Skip to comments.What Trump's Budget Would Mean For Seniors
Posted on 02/16/2018 8:04:26 AM PST by SeekAndFind
Last week, Congress passed an outline of the 2019 budget. This week, President Trump rolled out his own budget plan, which would fill in some of the spending details. While most proposals in President Trumps newly released 2019 budget are unlikely to become law, the fiscal framework does show the White Houses priorities for government over the coming year. And those apparently dont include support for older adults, younger people with disabilities, or their families.
For example, the Trump budget would:
* Restructure the Medicare drug benefit to reduce costs for some beneficiaries but raise them for others.
* Reduce overall Medicare spending by $236 billion over 10 years.
* Freeze most funding under the Older Americans Act.
* Eliminate key federal block grants that states use to fund programs for seniors.
* Create a new six-week family leave program, but exclude those caring for frail parents or other relatives with disabilities
* Abolish the Senior Community Service Employment Program (SCSEP)
* Cut funding for Food Stamps (SNAP) and shift the benefit from a voucher to a box of home-delivered food.
Lets take a closer look at a few of these proposals:
Medicare drug benefit. Trump has proposed eliminating cost-sharing for seniors with very high prescription drug costs, but at the same time hed increase out-of-pocket expenses for many others, especially those who have significant costs but have not quite reached the threshold where medicine would be free ($8,418 this year).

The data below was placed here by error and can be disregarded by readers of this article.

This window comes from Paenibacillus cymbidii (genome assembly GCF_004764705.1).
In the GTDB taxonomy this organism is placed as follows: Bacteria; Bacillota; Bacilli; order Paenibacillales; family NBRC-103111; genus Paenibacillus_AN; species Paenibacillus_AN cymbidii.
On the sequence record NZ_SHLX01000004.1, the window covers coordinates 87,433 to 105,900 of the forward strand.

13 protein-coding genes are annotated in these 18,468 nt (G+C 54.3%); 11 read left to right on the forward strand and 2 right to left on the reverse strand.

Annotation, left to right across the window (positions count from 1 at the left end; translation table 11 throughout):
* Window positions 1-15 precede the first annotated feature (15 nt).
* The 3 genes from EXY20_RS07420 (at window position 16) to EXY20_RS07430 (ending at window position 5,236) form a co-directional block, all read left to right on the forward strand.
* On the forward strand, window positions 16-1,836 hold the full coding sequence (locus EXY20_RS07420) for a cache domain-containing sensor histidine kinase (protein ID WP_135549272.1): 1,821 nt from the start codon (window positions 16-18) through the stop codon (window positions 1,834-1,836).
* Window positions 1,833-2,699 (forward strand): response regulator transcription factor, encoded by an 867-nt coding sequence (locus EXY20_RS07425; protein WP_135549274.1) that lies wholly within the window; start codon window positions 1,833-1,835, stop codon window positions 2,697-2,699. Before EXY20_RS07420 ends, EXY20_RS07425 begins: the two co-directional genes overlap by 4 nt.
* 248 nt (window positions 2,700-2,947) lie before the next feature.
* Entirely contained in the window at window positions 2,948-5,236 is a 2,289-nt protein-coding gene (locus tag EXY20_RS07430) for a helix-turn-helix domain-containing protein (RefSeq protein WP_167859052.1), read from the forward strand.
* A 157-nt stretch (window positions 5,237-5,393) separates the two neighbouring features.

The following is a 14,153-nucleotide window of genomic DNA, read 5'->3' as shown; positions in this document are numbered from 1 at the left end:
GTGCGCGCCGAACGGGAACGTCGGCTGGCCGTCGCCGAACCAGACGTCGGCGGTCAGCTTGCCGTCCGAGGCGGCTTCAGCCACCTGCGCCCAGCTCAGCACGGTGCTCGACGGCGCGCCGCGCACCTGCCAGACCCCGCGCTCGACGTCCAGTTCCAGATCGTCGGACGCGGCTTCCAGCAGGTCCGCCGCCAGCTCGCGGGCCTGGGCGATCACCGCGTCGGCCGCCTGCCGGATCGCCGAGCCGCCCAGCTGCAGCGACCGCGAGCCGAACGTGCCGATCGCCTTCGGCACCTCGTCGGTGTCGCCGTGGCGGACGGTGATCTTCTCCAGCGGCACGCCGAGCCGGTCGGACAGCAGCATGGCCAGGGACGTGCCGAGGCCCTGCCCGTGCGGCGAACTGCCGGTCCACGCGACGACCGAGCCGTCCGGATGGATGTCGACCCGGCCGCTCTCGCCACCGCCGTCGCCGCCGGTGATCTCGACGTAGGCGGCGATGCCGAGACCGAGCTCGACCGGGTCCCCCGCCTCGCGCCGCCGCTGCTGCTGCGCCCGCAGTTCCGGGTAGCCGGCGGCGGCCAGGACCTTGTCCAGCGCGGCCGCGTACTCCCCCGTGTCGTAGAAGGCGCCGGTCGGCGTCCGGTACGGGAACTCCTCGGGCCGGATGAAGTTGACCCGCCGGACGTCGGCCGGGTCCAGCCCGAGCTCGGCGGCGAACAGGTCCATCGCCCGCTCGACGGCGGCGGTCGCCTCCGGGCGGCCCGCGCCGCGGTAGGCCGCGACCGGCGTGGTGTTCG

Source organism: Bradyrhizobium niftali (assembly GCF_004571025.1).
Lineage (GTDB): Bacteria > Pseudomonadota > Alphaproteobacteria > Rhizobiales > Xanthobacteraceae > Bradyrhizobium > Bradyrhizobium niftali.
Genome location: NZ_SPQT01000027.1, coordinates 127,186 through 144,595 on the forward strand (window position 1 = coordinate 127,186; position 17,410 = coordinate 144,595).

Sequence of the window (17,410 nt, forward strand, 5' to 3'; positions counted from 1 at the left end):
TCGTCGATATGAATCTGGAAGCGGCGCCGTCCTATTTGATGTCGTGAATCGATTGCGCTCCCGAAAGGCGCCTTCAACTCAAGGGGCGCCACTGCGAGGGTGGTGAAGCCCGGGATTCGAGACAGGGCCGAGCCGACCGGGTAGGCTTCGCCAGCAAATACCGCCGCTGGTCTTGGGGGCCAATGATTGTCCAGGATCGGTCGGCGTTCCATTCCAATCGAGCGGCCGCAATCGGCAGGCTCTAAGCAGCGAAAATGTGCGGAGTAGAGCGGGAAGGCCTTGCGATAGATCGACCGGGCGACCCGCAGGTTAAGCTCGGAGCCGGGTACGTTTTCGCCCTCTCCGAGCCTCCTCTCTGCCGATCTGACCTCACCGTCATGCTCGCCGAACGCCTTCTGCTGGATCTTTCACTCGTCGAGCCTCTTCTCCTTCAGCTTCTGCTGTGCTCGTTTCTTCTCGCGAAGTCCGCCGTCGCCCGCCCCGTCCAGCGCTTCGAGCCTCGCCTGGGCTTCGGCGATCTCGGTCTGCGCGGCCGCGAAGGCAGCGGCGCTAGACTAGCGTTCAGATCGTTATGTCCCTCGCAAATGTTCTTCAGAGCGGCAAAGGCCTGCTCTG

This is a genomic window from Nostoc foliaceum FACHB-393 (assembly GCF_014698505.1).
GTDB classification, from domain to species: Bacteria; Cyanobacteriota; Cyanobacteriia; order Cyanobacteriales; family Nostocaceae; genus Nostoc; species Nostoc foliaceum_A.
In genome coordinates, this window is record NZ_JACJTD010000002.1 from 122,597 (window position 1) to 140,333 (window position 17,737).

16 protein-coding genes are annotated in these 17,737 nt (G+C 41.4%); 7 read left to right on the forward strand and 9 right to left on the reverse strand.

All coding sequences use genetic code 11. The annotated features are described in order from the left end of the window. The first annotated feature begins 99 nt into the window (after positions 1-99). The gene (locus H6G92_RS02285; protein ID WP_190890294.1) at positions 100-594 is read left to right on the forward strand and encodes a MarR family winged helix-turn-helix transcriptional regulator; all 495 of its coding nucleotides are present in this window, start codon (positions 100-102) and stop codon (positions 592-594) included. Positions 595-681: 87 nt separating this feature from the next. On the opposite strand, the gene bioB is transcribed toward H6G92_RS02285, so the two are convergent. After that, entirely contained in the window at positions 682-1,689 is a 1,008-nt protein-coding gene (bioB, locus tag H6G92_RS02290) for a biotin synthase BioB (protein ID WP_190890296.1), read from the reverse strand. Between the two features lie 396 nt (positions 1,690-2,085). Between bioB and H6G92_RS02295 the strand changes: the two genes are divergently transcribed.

Other Medicare changes. The budget would reduce overall spending for the program by $236 billion over 10 years. Much of the reduction would come from cutting payments to doctors, skilled nursing facilities, and other providers.
Older Americans Act and related programs. The White House would roughly freeze funding for the nations senior services programs, continuing a decade-long trend.
(Excerpt) Read more at forbes.com ...
You won’t have to worry about Medicare restructuring. It’s scheduled to go broke in 12 years.
Remember when Forbes was one of the good guys? Just more never Trumpers now.
I’m 64 and plan on “mostly” retiring in two years.
This list is a positive thing from my perspective. There is nothing on that list I plan on using.
And no, I’m not rich. Far from it. I managed my retirement by moving to an absurdly cheap state where I can live on SS if it comes to that.
My retirement plan is to not use medicare.
RE: Remember when Forbes was one of the good guys? Just more never Trumpers now.
Can we please dispense with labels and go directly to the items in this article?
“———how a widow with dementia could get the box from her doorstep to her kitchen.”
I found this quite funny-——and a bit of a stretch,
RE: how a widow with dementia could get the box from her doorstep to her kitchen.
How will this same widow with dementia get to buy food with the food stamps?
You'll be enrolled once you begin collecting SS benefits. You can opt out and save app $120 per month, but I woudln't advise it since any pvt medical insurance you have will be relegated to secondary status (Medicare is primary).